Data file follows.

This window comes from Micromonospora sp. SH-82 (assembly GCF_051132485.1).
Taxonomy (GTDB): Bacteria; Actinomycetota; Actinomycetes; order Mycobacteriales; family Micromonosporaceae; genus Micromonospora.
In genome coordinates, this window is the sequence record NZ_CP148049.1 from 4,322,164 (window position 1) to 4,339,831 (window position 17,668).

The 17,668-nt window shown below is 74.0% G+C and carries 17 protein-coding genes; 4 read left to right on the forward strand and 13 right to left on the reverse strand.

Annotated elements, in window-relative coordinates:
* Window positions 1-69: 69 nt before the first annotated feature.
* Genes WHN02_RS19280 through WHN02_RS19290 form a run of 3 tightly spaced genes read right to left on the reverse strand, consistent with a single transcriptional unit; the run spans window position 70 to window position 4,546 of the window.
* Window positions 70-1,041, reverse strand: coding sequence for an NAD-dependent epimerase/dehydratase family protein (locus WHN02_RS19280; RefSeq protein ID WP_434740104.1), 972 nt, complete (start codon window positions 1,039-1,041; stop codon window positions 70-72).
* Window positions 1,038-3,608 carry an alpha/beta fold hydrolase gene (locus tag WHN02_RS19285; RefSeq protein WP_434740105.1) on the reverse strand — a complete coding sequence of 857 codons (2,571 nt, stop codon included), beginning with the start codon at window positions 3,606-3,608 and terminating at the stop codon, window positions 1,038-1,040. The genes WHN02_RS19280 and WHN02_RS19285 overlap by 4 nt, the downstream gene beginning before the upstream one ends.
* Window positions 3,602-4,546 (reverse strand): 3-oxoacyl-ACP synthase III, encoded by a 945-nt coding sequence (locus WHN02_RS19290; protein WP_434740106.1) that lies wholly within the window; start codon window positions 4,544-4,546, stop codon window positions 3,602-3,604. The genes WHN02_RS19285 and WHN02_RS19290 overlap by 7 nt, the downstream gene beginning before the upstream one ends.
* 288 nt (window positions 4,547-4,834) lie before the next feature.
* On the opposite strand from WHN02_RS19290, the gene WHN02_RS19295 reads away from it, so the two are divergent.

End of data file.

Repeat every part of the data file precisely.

This window comes from Micromonospora sp. SH-82 (assembly GCF_051132485.1).
Taxonomy (GTDB): Bacteria; Actinomycetota; Actinomycetes; order Mycobacteriales; family Micromonosporaceae; genus Micromonospora.
In genome coordinates, this window is the sequence record NZ_CP148049.1 from 4,322,164 (window position 1) to 4,339,831 (window position 17,668).

The 17,668-nt window shown below is 74.0% G+C and carries 17 protein-coding genes; 4 read left to right on the forward strand and 13 right to left on the reverse strand.

Annotated elements, in window-relative coordinates:
* Window positions 1-69: 69 nt before the first annotated feature.
* Genes WHN02_RS19280 through WHN02_RS19290 form a run of 3 tightly spaced genes read right to left on the reverse strand, consistent with a single transcriptional unit; the run spans window position 70 to window position 4,546 of the window.
* Window positions 70-1,041, reverse strand: coding sequence for an NAD-dependent epimerase/dehydratase family protein (locus WHN02_RS19280; RefSeq protein ID WP_434740104.1), 972 nt, complete (start codon window positions 1,039-1,041; stop codon window positions 70-72).
* Window positions 1,038-3,608 carry an alpha/beta fold hydrolase gene (locus tag WHN02_RS19285; RefSeq protein WP_434740105.1) on the reverse strand — a complete coding sequence of 857 codons (2,571 nt, stop codon included), beginning with the start codon at window positions 3,606-3,608 and terminating at the stop codon, window positions 1,038-1,040. The genes WHN02_RS19280 and WHN02_RS19285 overlap by 4 nt, the downstream gene beginning before the upstream one ends.
* Window positions 3,602-4,546 (reverse strand): 3-oxoacyl-ACP synthase III, encoded by a 945-nt coding sequence (locus WHN02_RS19290; protein WP_434740106.1) that lies wholly within the window; start codon window positions 4,544-4,546, stop codon window positions 3,602-3,604. The genes WHN02_RS19285 and WHN02_RS19290 overlap by 7 nt, the downstream gene beginning before the upstream one ends.
* 288 nt (window positions 4,547-4,834) lie before the next feature.
* On the opposite strand from WHN02_RS19290, the gene WHN02_RS19295 reads away from it, so the two are divergent.